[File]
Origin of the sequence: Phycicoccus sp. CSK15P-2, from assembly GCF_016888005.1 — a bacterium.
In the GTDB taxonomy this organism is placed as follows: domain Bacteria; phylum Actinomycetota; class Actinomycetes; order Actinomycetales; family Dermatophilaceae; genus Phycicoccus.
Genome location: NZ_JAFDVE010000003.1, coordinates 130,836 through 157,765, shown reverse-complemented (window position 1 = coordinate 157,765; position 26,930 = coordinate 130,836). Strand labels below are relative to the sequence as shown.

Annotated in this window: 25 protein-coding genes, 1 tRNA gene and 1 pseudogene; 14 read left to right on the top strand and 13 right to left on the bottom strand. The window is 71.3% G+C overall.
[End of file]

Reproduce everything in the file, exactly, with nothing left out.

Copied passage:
Origin of the sequence: Phycicoccus sp. CSK15P-2, from assembly GCF_016888005.1 — a bacterium.
In the GTDB taxonomy this organism is placed as follows: domain Bacteria; phylum Actinomycetota; class Actinomycetes; order Actinomycetales; family Dermatophilaceae; genus Phycicoccus.
Genome location: NZ_JAFDVE010000003.1, coordinates 130,836 through 157,765, shown reverse-complemented (window position 1 = coordinate 157,765; position 26,930 = coordinate 130,836). Strand labels below are relative to the sequence as shown.

Annotated in this window: 25 protein-coding genes, 1 tRNA gene and 1 pseudogene; 14 read left to right on the top strand and 13 right to left on the bottom strand. The window is 71.3% G+C overall.